Technical Communication Poll: Creating Marketing Content

Originally created by Antonio Prohias for Mad Magazine in January, 1961 © EC Publications, Inc

The New Spy vs Spy
(Originally created by Antonio Prohias for Mad Magazine in January, 1961 © EC Publications, Inc)

During August, TechWhirl plans to explore the nearly legendary battle between practitioners of technical communication and marketing communication.  Technical writers have been complaining about marketing writers for at least as long as the TechWhirl discussion list has existed. And for marcom folks working in technology industries, it’s likely that just as many complaints get lobbed in the other direction.

Some thought leaders in technical communication have begun to discuss how this traditional antagonism seems to be, or ought to be disappearing. Tom Johnson wrote about the emergence of content marketing back in November of 2011, in his post,  Moving Towards the “Dark Side”: From Technical Writing to Content Marketing.  Back in 2006 (and probably before that) I made the statement on the discussion list that “it’s all marketing,” and had a few folks agree with me, and more who disagreed. My notion then was that good information about the product or service was central, and whether your title was Technical Writer, Copywriter, or Prettifier of Content, was not particularly relevant.

These days I see an increasing number of technical communicators handle tasks that traditionally were managed by someone in marketing communications.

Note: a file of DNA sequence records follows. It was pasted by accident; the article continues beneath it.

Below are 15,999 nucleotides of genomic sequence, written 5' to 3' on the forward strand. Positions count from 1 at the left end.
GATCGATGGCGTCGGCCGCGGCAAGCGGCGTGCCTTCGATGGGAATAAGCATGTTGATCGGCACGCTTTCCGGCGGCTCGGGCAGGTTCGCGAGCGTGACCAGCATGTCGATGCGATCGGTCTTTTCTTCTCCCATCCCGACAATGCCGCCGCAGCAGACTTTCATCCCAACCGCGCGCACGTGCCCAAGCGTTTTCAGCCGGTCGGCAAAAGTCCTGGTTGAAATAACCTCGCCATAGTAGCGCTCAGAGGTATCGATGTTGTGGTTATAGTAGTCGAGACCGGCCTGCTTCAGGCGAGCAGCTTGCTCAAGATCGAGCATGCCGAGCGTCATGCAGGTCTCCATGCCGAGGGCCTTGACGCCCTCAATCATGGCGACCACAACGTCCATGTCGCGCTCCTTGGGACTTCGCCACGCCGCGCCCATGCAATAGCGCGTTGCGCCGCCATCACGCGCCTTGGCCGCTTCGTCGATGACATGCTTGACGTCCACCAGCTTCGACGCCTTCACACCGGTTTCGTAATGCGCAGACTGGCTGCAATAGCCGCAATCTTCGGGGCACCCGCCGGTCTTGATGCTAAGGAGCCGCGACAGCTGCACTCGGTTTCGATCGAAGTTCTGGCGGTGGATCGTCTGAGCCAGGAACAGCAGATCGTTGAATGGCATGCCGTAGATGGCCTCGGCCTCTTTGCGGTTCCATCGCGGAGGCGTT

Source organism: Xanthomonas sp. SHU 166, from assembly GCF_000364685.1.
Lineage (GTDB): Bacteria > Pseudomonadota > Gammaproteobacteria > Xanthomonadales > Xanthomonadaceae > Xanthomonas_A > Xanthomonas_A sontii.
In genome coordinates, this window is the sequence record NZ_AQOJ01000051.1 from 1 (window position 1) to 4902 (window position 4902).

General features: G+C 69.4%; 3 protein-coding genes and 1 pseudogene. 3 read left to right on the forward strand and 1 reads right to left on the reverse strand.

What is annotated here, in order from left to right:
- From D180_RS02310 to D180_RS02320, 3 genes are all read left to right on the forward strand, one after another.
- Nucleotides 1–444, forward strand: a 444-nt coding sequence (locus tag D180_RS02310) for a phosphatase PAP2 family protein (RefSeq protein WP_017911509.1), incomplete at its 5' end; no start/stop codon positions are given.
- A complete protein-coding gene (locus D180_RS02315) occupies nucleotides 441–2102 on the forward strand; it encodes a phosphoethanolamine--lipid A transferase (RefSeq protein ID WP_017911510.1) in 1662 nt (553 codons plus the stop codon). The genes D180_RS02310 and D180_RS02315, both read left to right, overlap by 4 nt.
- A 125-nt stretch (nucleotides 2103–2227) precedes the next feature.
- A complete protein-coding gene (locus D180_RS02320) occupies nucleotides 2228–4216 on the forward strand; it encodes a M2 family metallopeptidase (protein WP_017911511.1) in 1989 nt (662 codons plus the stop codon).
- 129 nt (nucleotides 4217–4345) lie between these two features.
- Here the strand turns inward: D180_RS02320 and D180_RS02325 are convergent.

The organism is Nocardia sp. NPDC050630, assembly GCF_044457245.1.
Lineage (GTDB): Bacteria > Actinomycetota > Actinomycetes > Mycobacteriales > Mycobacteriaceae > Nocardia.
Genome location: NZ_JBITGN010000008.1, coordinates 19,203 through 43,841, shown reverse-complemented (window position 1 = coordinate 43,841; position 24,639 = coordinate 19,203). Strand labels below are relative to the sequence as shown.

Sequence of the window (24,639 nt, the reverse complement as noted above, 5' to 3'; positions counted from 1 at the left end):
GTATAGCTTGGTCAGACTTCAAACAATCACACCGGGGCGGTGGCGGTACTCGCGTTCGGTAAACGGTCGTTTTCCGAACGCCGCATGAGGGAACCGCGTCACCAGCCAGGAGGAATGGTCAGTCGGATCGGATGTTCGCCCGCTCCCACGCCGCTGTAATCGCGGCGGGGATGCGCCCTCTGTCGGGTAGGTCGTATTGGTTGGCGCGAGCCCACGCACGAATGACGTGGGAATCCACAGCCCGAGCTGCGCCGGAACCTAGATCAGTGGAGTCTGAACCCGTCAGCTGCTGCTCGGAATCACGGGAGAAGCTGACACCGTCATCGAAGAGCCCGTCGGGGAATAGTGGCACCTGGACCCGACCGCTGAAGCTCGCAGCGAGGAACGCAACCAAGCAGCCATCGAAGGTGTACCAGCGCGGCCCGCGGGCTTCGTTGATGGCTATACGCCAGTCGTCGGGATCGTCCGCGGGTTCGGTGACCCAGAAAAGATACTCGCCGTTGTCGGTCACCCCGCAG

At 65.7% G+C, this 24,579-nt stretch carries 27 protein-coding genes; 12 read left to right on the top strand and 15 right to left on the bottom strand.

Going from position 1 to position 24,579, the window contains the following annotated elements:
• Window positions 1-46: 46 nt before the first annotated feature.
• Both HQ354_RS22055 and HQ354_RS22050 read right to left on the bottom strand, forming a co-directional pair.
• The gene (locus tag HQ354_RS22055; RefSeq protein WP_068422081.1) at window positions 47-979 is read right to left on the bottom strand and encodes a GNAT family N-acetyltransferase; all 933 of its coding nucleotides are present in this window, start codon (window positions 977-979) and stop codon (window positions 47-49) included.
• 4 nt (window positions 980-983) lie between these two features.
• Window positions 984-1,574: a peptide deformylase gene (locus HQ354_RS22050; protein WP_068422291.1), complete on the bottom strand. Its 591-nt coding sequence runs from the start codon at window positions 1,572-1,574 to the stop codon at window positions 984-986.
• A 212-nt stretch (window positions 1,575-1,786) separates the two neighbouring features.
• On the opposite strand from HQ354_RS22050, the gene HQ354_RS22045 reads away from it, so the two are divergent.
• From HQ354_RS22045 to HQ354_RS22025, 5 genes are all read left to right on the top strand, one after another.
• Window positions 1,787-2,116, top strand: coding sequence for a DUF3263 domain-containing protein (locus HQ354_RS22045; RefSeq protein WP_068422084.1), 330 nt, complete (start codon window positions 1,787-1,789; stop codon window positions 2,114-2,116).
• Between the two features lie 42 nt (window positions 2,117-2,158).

So in an effort to figure out whether technical communication and marketing communication professionals have identical, or at least overlapping, skill sets and business objectives, this week’s technical communication poll is aimed at finding out what kinds of “dark side” content are assigned to us these days. Perhaps you create only traditional technical communication content–instructions, procedures, definitions, etc.–or perhaps some of what you create blurs the line.  We’re interested in learning about the kinds of content you work on, and feel free to tell us about your comfort level, challenges, and successes with creating stuff that has sizzle and not just steak.

What kinds of traditional marketing content have you been assigned to create?

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Jacquie Samuels

10 years ago

I can’t imagine a Marketing professional writing a white paper. Is it just me?

Al Martine

Al Martine

10 years ago

hmm, I almost drafted this to say that white papers, case studies and other more content based marketing are done for branding purposes. Look at McKinsey and Co’s release of white papers as a good example. These are done to establish thought-leadership and to help build a reputation in a particular area.

however, if you mean a broader – would someone who works in marketing ever draft a white paper? I’d sugget the moment these papers are published the authors are marketers. And that a lot of marketers will inevitably coordinate the development of these pieces.

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